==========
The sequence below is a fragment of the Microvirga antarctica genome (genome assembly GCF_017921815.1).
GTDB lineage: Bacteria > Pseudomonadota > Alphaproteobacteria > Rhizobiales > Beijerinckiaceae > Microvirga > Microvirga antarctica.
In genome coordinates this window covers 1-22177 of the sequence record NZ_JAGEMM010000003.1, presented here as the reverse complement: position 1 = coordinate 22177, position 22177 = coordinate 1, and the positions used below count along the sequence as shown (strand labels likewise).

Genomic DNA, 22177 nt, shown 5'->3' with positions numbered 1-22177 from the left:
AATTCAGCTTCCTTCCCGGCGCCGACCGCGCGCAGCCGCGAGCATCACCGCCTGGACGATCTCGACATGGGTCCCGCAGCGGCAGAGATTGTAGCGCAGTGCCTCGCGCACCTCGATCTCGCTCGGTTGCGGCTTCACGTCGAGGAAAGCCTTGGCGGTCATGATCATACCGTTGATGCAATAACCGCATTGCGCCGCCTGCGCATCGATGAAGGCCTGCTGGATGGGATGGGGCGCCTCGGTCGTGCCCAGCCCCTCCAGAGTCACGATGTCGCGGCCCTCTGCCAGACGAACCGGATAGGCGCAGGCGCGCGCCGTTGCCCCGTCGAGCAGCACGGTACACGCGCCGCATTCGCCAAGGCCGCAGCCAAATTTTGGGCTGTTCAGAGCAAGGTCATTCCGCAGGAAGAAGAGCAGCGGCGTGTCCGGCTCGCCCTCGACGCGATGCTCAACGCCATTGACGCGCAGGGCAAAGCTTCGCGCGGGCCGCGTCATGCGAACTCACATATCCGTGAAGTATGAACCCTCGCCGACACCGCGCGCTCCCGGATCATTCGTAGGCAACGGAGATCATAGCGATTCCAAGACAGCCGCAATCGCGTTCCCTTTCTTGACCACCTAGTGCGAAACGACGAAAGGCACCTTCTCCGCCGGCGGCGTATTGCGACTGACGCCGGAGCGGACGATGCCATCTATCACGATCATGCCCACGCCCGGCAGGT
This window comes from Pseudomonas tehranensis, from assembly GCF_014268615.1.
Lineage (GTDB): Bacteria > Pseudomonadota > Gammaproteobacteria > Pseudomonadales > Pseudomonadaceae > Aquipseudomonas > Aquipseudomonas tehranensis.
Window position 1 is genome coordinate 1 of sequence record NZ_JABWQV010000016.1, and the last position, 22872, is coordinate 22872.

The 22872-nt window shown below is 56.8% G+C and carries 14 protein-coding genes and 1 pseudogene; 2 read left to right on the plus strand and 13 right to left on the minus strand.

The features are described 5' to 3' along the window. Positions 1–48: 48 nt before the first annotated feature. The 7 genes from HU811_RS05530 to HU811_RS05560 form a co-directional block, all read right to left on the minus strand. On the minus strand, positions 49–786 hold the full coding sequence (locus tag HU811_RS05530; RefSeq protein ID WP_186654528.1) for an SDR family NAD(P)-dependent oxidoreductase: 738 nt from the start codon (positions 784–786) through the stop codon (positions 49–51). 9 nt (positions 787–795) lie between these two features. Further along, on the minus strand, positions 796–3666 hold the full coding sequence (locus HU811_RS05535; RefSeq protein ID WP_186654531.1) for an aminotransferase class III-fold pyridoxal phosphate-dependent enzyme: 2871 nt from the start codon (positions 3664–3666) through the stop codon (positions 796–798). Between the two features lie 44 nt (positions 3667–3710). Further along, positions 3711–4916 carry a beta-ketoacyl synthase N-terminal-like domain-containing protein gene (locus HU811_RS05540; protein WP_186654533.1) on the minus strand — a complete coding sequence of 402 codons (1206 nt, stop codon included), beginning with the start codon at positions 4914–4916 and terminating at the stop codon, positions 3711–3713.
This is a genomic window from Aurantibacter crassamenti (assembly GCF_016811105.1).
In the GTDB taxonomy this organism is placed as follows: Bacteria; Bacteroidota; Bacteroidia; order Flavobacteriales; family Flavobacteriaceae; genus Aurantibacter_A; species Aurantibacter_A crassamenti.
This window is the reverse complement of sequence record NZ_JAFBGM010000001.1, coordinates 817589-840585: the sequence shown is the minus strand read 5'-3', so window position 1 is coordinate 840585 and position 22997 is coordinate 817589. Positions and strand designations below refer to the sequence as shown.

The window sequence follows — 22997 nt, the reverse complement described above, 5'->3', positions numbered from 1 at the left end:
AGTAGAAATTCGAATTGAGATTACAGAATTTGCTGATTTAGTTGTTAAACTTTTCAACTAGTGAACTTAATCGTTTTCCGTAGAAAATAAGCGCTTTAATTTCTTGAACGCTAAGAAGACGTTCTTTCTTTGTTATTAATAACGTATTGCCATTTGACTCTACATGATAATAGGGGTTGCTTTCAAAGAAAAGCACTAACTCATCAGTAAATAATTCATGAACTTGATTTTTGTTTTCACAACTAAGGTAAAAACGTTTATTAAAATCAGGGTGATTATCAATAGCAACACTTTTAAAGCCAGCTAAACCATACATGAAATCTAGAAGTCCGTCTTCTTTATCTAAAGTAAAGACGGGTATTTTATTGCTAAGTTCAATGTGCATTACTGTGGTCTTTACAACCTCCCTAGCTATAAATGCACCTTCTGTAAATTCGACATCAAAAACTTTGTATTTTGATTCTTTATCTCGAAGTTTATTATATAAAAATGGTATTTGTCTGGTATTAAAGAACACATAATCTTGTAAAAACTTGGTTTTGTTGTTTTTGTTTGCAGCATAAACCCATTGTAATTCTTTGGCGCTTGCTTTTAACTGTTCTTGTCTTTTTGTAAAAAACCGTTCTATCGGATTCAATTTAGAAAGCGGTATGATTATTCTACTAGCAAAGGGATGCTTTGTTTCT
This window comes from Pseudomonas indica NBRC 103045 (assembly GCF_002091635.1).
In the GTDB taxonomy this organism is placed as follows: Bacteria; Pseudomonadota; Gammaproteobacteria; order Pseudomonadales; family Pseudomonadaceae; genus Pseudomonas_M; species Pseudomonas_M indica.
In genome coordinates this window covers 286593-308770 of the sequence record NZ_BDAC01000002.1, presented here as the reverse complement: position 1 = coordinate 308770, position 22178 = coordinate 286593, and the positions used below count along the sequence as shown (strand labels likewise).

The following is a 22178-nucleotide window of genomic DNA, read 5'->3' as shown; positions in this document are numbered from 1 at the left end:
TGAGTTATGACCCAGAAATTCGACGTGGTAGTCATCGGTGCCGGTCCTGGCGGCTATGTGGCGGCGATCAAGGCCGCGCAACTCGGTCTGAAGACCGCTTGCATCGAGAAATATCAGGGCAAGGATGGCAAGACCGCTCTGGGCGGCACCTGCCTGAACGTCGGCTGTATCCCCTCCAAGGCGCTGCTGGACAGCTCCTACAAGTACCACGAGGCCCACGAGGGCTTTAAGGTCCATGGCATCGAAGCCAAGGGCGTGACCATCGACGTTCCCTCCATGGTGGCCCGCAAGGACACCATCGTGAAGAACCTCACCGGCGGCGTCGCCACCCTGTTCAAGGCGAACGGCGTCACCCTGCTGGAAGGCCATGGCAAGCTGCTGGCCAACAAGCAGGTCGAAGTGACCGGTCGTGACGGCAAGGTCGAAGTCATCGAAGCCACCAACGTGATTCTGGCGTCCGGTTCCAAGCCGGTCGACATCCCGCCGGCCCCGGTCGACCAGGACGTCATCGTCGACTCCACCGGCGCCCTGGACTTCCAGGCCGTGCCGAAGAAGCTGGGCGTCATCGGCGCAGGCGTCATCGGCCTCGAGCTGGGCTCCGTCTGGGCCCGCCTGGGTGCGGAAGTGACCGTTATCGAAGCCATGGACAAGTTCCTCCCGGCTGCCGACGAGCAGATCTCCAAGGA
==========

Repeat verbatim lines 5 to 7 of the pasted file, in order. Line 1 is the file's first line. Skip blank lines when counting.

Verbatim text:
AATTCAGCTTCCTTCCCGGCGCCGACCGCGCGCAGCCGCGAGCATCACCGCCTGGACGATCTCGACATGGGTCCCGCAGCGGCAGAGATTGTAGCGCAGTGCCTCGCGCACCTCGATCTCGCTCGGTTGCGGCTTCACGTCGAGGAAAGCCTTGGCGGTCATGATCATACCGTTGATGCAATAACCGCATTGCGCCGCCTGCGCATCGATGAAGGCCTGCTGGATGGGATGGGGCGCCTCGGTCGTGCCCAGCCCCTCCAGAGTCACGATGTCGCGGCCCTCTGCCAGACGAACCGGATAGGCGCAGGCGCGCGCCGTTGCCCCGTCGAGCAGCACGGTACACGCGCCGCATTCGCCAAGGCCGCAGCCAAATTTTGGGCTGTTCAGAGCAAGGTCATTCCGCAGGAAGAAGAGCAGCGGCGTGTCCGGCTCGCCCTCGACGCGATGCTCAACGCCATTGACGCGCAGGGCAAAGCTTCGCGCGGGCCGCGTCATGCGAACTCACATATCCGTGAAGTATGAACCCTCGCCGACACCGCGCGCTCCCGGATCATTCGTAGGCAACGGAGATCATAGCGATTCCAAGACAGCCGCAATCGCGTTCCCTTTCTTGACCACCTAGTGCGAAACGACGAAAGGCACCTTCTCCGCCGGCGGCGTATTGCGACTGACGCCGGAGCGGACGATGCCATCTATCACGATCATGCCCACGCCCGGCAGGT
This window comes from Pseudomonas tehranensis, from assembly GCF_014268615.1.
Lineage (GTDB): Bacteria > Pseudomonadota > Gammaproteobacteria > Pseudomonadales > Pseudomonadaceae > Aquipseudomonas > Aquipseudomonas tehranensis.